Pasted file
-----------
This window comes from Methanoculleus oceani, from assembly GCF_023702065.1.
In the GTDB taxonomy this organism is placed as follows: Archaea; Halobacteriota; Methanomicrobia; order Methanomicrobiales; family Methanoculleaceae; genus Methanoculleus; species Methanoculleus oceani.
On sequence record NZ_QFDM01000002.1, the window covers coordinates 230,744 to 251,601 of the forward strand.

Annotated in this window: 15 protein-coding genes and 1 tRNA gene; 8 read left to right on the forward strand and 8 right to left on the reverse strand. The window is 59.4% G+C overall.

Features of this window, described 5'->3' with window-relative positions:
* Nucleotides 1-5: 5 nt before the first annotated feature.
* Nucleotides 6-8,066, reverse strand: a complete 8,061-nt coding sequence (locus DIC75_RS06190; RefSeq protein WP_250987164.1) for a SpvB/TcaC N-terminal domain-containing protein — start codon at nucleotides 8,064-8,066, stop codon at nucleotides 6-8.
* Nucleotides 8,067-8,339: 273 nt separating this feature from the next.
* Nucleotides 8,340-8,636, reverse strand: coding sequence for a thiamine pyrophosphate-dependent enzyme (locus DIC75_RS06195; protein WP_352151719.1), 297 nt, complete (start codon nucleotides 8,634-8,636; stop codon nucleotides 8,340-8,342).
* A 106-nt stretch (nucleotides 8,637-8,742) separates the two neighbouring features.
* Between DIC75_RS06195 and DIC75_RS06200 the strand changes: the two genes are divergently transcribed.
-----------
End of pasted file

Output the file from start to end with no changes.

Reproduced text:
This window comes from Methanoculleus oceani, from assembly GCF_023702065.1.
In the GTDB taxonomy this organism is placed as follows: Archaea; Halobacteriota; Methanomicrobia; order Methanomicrobiales; family Methanoculleaceae; genus Methanoculleus; species Methanoculleus oceani.
On sequence record NZ_QFDM01000002.1, the window covers coordinates 230,744 to 251,601 of the forward strand.

Annotated in this window: 15 protein-coding genes and 1 tRNA gene; 8 read left to right on the forward strand and 8 right to left on the reverse strand. The window is 59.4% G+C overall.

Features of this window, described 5'->3' with window-relative positions:
* Nucleotides 1-5: 5 nt before the first annotated feature.
* Nucleotides 6-8,066, reverse strand: a complete 8,061-nt coding sequence (locus DIC75_RS06190; RefSeq protein WP_250987164.1) for a SpvB/TcaC N-terminal domain-containing protein — start codon at nucleotides 8,064-8,066, stop codon at nucleotides 6-8.
* Nucleotides 8,067-8,339: 273 nt separating this feature from the next.
* Nucleotides 8,340-8,636, reverse strand: coding sequence for a thiamine pyrophosphate-dependent enzyme (locus DIC75_RS06195; protein WP_352151719.1), 297 nt, complete (start codon nucleotides 8,634-8,636; stop codon nucleotides 8,340-8,342).
* A 106-nt stretch (nucleotides 8,637-8,742) separates the two neighbouring features.
* Between DIC75_RS06195 and DIC75_RS06200 the strand changes: the two genes are divergently transcribed.